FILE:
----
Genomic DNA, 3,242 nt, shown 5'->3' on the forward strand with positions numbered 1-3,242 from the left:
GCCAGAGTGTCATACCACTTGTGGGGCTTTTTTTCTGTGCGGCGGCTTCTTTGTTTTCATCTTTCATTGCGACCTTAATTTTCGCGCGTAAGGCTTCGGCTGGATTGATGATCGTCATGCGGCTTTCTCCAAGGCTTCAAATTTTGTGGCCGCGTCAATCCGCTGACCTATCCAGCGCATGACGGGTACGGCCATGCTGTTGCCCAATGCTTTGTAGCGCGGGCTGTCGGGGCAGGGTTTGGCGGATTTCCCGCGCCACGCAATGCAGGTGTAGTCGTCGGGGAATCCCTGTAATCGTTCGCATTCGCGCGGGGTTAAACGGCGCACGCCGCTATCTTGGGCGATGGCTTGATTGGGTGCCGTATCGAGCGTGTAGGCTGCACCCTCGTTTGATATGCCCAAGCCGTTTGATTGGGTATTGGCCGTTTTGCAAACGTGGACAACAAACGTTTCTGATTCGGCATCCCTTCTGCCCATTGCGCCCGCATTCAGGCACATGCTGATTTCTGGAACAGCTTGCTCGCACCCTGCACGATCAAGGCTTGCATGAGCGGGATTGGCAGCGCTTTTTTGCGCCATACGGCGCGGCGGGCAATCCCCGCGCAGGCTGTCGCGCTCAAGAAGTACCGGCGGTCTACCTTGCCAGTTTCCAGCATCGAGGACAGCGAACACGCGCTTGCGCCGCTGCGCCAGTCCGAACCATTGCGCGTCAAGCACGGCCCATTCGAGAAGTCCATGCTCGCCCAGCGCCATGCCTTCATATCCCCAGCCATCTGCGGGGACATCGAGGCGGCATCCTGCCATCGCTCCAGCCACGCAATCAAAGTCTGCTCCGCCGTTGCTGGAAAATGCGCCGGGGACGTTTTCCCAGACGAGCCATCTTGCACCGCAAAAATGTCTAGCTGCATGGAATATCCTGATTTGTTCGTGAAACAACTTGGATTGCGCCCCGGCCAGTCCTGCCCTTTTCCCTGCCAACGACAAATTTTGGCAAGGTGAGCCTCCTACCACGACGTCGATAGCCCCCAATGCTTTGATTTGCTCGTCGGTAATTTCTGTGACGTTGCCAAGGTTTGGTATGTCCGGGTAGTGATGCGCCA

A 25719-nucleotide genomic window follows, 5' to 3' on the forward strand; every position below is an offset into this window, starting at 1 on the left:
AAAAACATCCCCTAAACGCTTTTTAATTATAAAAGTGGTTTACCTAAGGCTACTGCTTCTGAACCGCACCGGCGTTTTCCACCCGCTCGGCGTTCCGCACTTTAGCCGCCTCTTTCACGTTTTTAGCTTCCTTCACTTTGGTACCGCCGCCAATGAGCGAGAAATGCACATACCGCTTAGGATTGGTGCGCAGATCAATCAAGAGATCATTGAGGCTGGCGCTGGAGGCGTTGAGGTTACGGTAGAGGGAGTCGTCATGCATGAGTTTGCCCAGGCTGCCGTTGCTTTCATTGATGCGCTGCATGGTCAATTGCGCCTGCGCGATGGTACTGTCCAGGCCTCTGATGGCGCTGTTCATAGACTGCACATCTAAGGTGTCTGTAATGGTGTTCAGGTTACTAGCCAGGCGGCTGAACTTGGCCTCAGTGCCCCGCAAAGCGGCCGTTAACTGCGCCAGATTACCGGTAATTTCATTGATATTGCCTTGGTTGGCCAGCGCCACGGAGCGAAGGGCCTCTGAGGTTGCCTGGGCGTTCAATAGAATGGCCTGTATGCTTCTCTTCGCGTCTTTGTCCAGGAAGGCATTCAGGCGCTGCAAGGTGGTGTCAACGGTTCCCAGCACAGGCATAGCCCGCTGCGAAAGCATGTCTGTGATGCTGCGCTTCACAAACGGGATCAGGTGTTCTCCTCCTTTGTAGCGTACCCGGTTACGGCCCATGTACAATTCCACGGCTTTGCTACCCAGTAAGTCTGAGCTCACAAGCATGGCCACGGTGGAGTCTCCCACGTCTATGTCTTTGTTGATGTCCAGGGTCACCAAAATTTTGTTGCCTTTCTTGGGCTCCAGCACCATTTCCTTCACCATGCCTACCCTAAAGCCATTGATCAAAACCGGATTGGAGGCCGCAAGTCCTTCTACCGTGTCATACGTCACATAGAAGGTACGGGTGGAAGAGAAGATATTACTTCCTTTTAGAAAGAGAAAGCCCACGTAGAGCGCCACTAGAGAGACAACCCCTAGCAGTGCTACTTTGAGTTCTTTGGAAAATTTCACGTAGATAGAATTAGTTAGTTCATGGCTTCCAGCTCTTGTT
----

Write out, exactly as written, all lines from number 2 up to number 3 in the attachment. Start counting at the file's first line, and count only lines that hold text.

GCCAGAGTGTCATACCACTTGTGGGGCTTTTTTTCTGTGCGGCGGCTTCTTTGTTTTCATCTTTCATTGCGACCTTAATTTTCGCGCGTAAGGCTTCGGCTGGATTGATGATCGTCATGCGGCTTTCTCCAAGGCTTCAAATTTTGTGGCCGCGTCAATCCGCTGACCTATCCAGCGCATGACGGGTACGGCCATGCTGTTGCCCAATGCTTTGTAGCGCGGGCTGTCGGGGCAGGGTTTGGCGGATTTCCCGCGCCACGCAATGCAGGTGTAGTCGTCGGGGAATCCCTGTAATCGTTCGCATTCGCGCGGGGTTAAACGGCGCACGCCGCTATCTTGGGCGATGGCTTGATTGGGTGCCGTATCGAGCGTGTAGGCTGCACCCTCGTTTGATATGCCCAAGCCGTTTGATTGGGTATTGGCCGTTTTGCAAACGTGGACAACAAACGTTTCTGATTCGGCATCCCTTCTGCCCATTGCGCCCGCATTCAGGCACATGCTGATTTCTGGAACAGCTTGCTCGCACCCTGCACGATCAAGGCTTGCATGAGCGGGATTGGCAGCGCTTTTTTGCGCCATACGGCGCGGCGGGCAATCCCCGCGCAGGCTGTCGCGCTCAAGAAGTACCGGCGGTCTACCTTGCCAGTTTCCAGCATCGAGGACAGCGAACACGCGCTTGCGCCGCTGCGCCAGTCCGAACCATTGCGCGTCAAGCACGGCCCATTCGAGAAGTCCATGCTCGCCCAGCGCCATGCCTTCATATCCCCAGCCATCTGCGGGGACATCGAGGCGGCATCCTGCCATCGCTCCAGCCACGCAATCAAAGTCTGCTCCGCCGTTGCTGGAAAATGCGCCGGGGACGTTTTCCCAGACGAGCCATCTTGCACCGCAAAAATGTCTAGCTGCATGGAATATCCTGATTTGTTCGTGAAACAACTTGGATTGCGCCCCGGCCAGTCCTGCCCTTTTCCCTGCCAACGACAAATTTTGGCAAGGTGAGCCTCCTACCACGACGTCGATAGCCCCCAATGCTTTGATTTGCTCGTCGGTAATTTCTGTGACGTTGCCAAGGTTTGGTATGTCCGGGTAGTGATGCGCCA

A 25719-nucleotide genomic window follows, 5' to 3' on the forward strand; every position below is an offset into this window, starting at 1 on the left: